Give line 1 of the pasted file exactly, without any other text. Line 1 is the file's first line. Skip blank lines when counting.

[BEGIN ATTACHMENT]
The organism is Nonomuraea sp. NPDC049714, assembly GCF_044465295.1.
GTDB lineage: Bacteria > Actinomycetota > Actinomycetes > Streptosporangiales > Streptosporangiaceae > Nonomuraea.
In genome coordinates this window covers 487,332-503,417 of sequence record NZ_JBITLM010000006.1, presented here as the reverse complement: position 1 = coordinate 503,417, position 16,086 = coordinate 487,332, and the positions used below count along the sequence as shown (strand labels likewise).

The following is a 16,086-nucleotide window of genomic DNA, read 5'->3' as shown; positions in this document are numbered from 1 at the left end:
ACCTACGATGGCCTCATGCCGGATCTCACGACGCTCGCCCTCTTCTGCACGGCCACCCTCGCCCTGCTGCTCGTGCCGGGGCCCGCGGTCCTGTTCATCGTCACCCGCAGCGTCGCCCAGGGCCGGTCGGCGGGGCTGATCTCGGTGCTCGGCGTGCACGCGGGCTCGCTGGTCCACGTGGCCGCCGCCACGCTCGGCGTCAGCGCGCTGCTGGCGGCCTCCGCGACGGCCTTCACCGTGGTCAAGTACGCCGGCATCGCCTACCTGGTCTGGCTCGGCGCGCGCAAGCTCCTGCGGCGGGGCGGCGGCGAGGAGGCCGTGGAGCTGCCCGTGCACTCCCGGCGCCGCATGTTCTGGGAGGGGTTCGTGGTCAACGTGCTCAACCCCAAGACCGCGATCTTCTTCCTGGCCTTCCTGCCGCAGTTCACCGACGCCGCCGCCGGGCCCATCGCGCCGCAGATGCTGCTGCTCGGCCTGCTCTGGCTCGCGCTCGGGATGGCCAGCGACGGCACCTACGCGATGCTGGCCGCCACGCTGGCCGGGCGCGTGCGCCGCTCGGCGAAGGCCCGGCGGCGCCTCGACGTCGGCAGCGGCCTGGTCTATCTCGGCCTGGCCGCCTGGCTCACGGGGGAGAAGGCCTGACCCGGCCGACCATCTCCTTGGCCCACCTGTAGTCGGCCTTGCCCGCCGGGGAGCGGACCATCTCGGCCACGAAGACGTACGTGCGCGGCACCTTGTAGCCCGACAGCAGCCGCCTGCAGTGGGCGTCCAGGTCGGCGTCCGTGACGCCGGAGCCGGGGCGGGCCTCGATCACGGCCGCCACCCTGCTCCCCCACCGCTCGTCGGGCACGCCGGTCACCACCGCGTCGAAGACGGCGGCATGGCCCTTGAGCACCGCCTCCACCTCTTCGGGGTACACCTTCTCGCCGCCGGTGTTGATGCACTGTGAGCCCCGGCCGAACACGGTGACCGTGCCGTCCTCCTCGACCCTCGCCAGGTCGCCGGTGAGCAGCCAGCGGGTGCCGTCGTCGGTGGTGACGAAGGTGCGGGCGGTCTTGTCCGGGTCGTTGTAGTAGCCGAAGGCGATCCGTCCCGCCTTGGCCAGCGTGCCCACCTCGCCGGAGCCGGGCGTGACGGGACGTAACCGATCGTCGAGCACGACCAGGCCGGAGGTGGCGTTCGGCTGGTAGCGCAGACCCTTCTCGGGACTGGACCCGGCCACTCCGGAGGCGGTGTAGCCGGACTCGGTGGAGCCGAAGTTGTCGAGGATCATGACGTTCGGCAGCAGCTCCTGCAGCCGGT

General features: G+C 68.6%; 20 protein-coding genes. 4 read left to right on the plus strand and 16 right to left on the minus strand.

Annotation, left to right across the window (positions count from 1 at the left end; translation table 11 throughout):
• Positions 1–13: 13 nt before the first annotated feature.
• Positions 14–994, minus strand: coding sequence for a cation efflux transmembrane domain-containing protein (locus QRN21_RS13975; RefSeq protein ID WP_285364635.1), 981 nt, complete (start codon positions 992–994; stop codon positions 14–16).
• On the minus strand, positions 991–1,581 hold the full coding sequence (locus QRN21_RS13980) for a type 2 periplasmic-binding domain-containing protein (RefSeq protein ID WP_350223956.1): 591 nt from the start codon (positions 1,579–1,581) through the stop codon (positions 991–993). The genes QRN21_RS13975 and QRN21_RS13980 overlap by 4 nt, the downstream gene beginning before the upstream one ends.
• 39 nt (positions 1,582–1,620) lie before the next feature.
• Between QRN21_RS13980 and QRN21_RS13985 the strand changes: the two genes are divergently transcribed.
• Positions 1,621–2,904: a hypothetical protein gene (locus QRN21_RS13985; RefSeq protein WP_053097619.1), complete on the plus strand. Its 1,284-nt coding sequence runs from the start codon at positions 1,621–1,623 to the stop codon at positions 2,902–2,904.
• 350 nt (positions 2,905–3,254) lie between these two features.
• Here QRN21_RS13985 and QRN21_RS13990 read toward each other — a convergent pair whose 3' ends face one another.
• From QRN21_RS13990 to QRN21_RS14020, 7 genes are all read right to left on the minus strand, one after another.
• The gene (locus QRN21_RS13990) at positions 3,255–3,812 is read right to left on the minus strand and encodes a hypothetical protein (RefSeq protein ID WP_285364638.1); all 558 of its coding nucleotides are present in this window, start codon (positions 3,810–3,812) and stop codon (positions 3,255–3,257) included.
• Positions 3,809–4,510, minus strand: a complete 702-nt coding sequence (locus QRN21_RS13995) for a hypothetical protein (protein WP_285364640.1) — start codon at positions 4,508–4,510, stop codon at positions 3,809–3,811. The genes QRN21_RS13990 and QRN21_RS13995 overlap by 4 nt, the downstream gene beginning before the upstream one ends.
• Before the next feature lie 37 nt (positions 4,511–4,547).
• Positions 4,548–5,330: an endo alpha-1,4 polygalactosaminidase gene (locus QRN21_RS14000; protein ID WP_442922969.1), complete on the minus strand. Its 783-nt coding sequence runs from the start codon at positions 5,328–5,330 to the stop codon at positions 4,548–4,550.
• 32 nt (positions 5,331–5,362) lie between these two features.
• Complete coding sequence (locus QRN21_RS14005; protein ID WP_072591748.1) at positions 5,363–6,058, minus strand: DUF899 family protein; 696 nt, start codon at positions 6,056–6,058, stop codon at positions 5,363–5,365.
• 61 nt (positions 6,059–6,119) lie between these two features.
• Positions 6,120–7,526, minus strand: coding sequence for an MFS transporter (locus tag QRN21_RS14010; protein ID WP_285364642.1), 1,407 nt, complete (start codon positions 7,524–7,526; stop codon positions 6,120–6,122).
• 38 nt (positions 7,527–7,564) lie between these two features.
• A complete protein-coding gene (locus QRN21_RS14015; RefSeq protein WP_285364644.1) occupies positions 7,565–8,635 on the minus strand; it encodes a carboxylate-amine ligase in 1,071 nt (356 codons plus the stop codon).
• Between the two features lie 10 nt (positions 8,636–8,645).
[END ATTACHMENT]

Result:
The organism is Nonomuraea sp. NPDC049714, assembly GCF_044465295.1.